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UK CPI inflation nudged today up to a 30 year high of 5.5% y/y at the start of the year, from 5.4% in December. The RPI rate, which remains a major focus for unions in wage talks was expected to drop back slightly, but instead jumped to 7.8% y/y from 7.5% y/y, which coupled with the robust labour market report yesterday will keep pressure on the BoE to continue to act and fuel market speculation for a bold 50 bp move at the next meeting.
The rest of today’s inflation report also flagged upside risks. RPIX, the index excluding mortgage interest payments reached 8.0%, and PPI input price inflation came also in higher than expected at 13.6% y/y. Meanwhile the rise in unexpected output price inflation to 9.9% y/y highlighted the companies are increasingly willing and able to pass on higher costs and that will continue to feed through the product chain and keep CPI numbers underpinned for a while. Coupled with the tight labour market the risk of second round effects clearly is building and will force the BoE to deliver more hikes, although we agree with chief economist Pill that unusually aggressive action could see markets running too far ahead with the tightening story.
Gilts outperformed in what looked like a case of sell the rumour and buy the fact, with the 2-year rates correcting -6.2 bp despite higher than expected inflation numbers that saw CPI lifting to a 30 year high. The inflation report while it adds to speculation that the BoE will deliver a 50 bp rate hike at the next meeting, the UK 2-year rate is actually down. By contrast the German 2-year rate has lifted 0.8 bp to -0.35%. 10-year rates are up 1.6 bp in Germany and 1.5 bp in the UK. Treasuries are outperforming slightly, but the US paper has also lost overnight gains, leaving the 10-year rate up 0.5 bp to 2.05%.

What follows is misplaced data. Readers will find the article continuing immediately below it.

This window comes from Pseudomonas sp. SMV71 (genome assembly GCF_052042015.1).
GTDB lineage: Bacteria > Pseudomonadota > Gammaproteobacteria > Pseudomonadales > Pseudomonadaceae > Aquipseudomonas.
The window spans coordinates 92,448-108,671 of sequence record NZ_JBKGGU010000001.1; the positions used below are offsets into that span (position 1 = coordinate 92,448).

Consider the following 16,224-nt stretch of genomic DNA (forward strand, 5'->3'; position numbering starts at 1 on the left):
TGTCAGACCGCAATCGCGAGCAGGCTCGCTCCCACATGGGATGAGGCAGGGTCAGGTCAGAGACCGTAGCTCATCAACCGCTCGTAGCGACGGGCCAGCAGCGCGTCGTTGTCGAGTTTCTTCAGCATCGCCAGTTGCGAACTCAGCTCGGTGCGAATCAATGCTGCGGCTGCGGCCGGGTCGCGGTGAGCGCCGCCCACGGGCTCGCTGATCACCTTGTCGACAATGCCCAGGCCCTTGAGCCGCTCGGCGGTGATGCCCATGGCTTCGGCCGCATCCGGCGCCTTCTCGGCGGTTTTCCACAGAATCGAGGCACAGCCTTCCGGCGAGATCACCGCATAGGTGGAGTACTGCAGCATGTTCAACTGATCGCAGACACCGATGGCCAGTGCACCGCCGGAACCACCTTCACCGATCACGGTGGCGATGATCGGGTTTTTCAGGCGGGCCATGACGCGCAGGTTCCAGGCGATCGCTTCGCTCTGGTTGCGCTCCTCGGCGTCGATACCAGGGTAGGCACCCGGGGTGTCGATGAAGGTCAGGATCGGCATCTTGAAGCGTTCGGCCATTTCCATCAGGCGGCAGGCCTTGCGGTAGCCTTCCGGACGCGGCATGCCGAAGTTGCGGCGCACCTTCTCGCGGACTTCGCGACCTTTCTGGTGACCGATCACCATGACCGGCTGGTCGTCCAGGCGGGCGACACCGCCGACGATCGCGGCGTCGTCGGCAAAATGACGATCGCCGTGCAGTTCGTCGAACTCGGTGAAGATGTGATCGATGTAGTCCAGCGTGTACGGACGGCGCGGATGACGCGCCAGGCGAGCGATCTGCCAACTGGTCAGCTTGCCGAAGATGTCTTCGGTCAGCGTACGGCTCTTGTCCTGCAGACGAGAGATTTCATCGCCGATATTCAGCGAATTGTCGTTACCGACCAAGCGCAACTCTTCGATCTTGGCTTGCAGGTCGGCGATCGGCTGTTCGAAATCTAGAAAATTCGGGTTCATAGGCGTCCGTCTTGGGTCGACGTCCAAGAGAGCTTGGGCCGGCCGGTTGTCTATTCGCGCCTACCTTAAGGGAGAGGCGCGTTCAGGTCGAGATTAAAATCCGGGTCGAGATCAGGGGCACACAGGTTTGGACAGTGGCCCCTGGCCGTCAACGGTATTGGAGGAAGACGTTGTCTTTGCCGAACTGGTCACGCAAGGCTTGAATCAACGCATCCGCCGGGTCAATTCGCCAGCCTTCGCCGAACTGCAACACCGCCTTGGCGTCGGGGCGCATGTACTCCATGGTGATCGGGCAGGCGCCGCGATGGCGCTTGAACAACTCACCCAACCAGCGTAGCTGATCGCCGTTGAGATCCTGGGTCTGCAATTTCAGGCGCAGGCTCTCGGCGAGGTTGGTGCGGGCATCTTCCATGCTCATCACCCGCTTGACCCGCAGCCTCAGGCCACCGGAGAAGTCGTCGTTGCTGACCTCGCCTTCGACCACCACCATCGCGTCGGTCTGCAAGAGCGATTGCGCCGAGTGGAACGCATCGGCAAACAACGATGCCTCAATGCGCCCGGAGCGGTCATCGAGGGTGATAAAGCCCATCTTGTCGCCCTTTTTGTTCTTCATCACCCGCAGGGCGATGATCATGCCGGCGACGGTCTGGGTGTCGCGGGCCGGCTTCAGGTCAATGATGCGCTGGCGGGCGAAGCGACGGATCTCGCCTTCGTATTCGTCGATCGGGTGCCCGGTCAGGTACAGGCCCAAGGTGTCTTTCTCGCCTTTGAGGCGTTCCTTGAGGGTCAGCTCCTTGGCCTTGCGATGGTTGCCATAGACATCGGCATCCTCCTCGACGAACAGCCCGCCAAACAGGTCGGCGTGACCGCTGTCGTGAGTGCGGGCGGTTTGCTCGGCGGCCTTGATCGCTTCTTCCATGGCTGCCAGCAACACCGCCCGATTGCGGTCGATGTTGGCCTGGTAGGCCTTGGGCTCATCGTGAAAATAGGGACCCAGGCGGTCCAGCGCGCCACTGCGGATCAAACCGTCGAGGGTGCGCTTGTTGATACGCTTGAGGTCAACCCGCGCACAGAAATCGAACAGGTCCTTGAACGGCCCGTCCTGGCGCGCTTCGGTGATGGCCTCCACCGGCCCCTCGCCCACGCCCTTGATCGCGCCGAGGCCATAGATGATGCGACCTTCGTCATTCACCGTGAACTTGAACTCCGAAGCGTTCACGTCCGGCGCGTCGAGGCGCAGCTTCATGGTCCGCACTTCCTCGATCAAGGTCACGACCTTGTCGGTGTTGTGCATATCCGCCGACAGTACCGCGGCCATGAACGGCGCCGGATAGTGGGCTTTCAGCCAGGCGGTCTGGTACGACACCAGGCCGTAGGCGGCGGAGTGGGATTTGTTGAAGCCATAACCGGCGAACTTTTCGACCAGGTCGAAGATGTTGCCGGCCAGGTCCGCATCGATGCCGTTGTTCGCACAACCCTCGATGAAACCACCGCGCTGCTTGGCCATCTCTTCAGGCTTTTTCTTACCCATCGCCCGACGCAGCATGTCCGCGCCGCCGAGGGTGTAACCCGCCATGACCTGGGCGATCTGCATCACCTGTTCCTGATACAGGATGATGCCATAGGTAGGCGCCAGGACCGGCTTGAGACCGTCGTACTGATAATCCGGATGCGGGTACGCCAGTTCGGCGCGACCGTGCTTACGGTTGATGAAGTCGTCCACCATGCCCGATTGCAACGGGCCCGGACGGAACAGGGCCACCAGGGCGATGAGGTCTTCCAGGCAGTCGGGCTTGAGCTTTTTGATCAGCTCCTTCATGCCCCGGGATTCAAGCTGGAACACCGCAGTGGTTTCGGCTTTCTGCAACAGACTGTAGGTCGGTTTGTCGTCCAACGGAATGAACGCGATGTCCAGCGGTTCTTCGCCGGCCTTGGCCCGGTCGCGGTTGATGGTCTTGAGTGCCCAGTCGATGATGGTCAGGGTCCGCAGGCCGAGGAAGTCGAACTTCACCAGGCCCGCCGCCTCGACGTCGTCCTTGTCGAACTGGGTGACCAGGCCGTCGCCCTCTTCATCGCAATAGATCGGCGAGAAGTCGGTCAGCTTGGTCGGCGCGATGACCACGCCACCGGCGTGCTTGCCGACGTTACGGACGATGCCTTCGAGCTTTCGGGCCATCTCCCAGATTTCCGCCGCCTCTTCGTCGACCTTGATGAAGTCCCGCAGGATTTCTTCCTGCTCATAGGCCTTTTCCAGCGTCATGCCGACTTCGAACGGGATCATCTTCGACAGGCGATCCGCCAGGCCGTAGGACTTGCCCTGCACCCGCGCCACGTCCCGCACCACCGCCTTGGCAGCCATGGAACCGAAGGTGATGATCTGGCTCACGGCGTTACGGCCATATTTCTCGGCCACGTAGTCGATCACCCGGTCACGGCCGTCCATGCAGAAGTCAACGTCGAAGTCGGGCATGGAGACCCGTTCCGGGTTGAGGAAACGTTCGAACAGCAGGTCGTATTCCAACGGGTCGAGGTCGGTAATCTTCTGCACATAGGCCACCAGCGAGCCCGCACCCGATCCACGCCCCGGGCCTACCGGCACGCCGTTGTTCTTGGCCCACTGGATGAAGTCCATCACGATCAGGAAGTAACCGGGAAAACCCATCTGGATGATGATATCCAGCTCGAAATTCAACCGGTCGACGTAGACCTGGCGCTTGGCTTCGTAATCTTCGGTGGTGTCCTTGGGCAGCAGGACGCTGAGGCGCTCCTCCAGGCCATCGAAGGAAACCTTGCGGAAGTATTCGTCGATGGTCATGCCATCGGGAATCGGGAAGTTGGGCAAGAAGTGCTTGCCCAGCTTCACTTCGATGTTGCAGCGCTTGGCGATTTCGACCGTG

EGBs have been in demand and yields dropped, as the rally on stock markets started to fade. Concerns over returned and the rally in stock markets faded. Bund underperformance owed also something to hawkish ECB speak from Schnabel and Villeroy, with the Executive Board member warnings against the risks of acting too late, while Villeroy flagged that net asset purchases could be phased out through the second and third quarters, which would effectively pave the way for a rate hike in Q4.
Sterling on the other hand spiked higher against USD and EUR, breaching 1.3571 and 0.8380 respectively. In general GBPUSD has been range bound in Ferbuary. The near term urgency to buy US Dollars on the back of the /e situation allowed the Pound to head modestly higher, though with a highly uncertain course in the region, follow through Sterling buying will likely be limited.
GBPUSD remains above its 50- and 100-day SMA, which is currently at 1.3470 and 1.3500 Overall, Cable has run up on the anticipation of the repo rate to 0.50%, the highest in the G7, which likely to provide further support to the Pound. Given however that same scenario holds for Fed, with markets pricing in 50 bp hike next month and 170 bps in rate increases this year, we might see Cable holding in 1.3470-1.3650 range. Additionally, the medium term oscillators comply with the neutral outlook of Cable as Bollinger’s along with SMA have flattened, while the MACD is holding along with its red signal line close to 0. The RSI is creeping sideways at 55.
EURGBP meanwhile, has manage to sustain a move above 20-day SMA for a 3rd day in a row, following the underperformance of Gilts as the yield differential which favored the euro last week has been faded. The asset presents a neutral to bullish outlook since the momentum is neutral for now however the rally seen since end of January along with the expectation of more rate hikes from BoE soonish, while the ECB remains sidelined until likely late in the year, should that should keep a floor under Sterling and pressure on Euro.
To the upside, the 0.8400 resistance (50% Fib from February’s downleg) could delay price gains from gaining pace. However, if this barrier breaks is could keep growing bullish pressures at bay, to the 0.8440 and 0.8480 highs, with the latter identified in the 7th of February.
Central bank moves will remain key drivers going forward, although Sterling also remains vulnerable to bouts of risk aversion.
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